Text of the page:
• IP Pool
      —Specify the IP address pool used to perform NAT on the mobile user IP address pool, Infrastructure subnet, or both.
      Use a private IP (RFC 1918) subnet or a suitable subnet that is routable in your routing domain, and does not overlap with the Mobile Users—GlobalProtect IP address pool or the Infrastructure subnet. Enter a subnet between /25 and /32.
  9. Enable routing to the subnetworks or individual IP addresses at the corporate site that your users will need access to.
    Prisma Access
    uses this information to route requests to the appropriate site. The networks at each site can't overlap with each other or with IP address pools that you designated for the service infrastructure or for the
    Prisma Access
    for Users IP pools. You can configure
    Static Routes
    ,
    BGP
    , or a combination of both.
    To configure
    Static Routes
    :
    1. On the
      Static Routes
      tab, click
      Add
      and enter the subnetwork address (for example, 172.168.10.0/24) or individual IP address of a resource, such as a DNS server (for example, 10.32.5.1/32) that your remote users will need access to.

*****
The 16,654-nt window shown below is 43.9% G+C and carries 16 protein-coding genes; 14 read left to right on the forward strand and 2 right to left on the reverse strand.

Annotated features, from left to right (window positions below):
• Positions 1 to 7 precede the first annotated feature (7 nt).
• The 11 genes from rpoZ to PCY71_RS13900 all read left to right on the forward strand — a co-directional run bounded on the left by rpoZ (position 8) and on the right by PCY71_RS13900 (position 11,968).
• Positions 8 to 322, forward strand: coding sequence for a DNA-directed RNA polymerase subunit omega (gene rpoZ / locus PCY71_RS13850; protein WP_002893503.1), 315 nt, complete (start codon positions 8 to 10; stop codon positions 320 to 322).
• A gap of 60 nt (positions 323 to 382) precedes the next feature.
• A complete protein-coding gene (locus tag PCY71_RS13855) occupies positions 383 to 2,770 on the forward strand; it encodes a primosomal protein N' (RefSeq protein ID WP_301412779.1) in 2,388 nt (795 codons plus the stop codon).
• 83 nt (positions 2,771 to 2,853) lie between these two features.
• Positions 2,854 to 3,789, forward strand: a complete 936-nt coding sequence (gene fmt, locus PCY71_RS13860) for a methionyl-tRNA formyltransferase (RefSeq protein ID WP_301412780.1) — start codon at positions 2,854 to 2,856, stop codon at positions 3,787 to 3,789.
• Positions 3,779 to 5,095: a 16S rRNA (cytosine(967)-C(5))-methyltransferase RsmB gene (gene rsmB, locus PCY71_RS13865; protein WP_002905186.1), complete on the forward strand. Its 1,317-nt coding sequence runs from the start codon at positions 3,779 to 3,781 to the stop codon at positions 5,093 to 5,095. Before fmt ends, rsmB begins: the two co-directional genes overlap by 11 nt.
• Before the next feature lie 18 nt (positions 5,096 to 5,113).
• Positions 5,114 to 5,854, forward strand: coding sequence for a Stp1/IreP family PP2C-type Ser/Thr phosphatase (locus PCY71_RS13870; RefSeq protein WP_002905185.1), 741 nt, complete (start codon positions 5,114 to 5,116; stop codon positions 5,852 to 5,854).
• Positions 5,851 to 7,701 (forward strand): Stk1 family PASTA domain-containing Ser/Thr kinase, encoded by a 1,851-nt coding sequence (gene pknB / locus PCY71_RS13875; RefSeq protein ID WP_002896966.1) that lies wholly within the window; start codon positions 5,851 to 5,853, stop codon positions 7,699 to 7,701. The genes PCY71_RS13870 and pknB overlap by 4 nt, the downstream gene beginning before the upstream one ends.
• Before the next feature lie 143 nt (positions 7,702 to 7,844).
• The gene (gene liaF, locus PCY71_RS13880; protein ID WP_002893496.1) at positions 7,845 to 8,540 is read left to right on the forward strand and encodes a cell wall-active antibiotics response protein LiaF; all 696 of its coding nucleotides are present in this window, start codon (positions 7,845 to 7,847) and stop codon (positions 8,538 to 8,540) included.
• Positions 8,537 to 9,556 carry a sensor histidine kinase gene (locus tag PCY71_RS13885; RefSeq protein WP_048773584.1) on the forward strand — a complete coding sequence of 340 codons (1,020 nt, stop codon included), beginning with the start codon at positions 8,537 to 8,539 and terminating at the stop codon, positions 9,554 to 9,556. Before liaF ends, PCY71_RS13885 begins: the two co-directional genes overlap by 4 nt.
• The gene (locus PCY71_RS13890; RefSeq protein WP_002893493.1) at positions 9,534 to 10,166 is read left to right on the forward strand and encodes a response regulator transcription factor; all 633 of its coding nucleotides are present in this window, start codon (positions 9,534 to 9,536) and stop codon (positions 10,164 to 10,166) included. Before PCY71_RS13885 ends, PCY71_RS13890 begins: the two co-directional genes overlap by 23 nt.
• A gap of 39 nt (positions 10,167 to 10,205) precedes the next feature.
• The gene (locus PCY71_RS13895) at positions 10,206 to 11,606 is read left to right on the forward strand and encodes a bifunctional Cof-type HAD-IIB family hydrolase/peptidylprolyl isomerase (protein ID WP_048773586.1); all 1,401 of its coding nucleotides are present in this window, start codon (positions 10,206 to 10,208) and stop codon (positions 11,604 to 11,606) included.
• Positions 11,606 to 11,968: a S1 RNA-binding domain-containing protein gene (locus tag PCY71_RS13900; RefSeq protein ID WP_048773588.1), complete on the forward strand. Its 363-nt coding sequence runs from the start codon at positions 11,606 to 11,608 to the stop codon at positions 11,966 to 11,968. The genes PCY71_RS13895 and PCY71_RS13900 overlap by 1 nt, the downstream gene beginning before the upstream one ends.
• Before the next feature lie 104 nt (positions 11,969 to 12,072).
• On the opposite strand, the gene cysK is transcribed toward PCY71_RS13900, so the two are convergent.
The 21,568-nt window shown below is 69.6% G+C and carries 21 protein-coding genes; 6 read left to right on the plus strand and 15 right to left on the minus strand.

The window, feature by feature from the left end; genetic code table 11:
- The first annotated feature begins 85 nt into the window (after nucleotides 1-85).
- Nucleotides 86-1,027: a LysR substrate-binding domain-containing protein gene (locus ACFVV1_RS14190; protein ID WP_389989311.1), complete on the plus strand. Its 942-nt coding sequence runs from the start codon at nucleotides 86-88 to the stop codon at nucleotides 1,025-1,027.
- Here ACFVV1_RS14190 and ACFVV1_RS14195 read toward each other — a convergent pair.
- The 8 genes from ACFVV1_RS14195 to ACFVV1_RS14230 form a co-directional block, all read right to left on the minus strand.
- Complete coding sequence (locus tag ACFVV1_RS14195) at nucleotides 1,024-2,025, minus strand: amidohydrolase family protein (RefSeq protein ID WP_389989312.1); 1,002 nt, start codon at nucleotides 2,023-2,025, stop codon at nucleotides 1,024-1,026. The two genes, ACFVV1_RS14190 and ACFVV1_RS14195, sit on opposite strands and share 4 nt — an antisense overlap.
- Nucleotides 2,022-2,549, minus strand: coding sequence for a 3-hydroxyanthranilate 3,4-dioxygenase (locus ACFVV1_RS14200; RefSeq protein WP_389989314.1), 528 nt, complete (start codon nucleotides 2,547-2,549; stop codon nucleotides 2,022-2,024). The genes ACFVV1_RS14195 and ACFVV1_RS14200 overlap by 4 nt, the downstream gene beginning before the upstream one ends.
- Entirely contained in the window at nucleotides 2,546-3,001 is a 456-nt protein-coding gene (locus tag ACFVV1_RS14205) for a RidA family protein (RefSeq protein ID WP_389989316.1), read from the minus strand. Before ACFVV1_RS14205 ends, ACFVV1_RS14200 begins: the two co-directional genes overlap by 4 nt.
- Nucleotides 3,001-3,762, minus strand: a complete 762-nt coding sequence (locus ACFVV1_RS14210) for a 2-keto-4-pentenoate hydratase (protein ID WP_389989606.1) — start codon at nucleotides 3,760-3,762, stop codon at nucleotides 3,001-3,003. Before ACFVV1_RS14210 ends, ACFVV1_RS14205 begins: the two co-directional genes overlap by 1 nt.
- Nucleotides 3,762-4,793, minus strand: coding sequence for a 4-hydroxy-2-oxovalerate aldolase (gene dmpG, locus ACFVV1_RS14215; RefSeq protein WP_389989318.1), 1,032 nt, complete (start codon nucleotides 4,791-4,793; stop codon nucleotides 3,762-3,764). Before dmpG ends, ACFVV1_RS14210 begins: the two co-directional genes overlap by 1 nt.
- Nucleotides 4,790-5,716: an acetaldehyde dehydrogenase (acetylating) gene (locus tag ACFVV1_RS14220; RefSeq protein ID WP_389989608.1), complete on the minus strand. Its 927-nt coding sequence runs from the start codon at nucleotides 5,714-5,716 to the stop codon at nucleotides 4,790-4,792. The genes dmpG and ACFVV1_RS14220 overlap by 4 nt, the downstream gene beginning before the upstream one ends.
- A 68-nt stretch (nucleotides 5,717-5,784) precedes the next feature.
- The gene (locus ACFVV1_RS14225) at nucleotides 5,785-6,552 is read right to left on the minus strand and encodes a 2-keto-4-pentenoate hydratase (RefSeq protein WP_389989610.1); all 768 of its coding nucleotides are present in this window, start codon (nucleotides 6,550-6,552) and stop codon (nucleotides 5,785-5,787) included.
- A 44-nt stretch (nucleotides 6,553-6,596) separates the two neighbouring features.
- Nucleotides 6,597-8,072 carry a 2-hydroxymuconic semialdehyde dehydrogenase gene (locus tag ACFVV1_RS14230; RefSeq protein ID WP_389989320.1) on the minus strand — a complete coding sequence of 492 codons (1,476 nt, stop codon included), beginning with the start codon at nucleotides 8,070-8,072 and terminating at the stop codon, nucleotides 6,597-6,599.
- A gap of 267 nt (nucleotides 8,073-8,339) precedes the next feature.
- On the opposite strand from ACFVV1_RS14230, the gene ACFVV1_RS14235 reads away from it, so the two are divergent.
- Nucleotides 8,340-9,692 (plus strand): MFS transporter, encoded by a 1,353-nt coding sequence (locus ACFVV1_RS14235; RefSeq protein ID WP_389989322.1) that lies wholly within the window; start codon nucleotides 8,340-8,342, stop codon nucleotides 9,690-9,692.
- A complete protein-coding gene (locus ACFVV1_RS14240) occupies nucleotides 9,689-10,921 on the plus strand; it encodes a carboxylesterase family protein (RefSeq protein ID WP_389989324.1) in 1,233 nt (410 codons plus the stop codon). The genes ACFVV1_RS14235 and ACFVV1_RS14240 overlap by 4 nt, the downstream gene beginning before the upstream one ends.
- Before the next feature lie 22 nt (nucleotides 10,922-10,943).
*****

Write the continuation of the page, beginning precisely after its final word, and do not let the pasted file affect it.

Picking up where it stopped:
2. Repeat for all subnets or IP addresses that
      Prisma Access
      will need access to at this location.
    To configure
    BGP
    :
    1. On the
      BGP
      tab, select
      Enable
      .
      When you enable BGP,
      Prisma Access
      sets the time-to-live (TTL) value for external BGP (eBGP) to 8 to accommodate any extra hops that might occur between the Prisma Access infrastructure and your customer premises equipment (CPE) that terminates the eBGP connection.
      Prisma Access
      does not accept BGP default route advertisements for either service connections or remote network connections.
    2. (
      Optional
      ) Select from the following choices:
      • To add a
        no-export
        community for Corporate Access Nodes (Service Connections) to the outbound prefixes from the eBGP peers at the customer premises equipment (CPE), set
        Add no-export community
        to
        Enabled Out
        . This capability is
        Disabled
        by default.
        Don't use this capability in hot potato routing mode.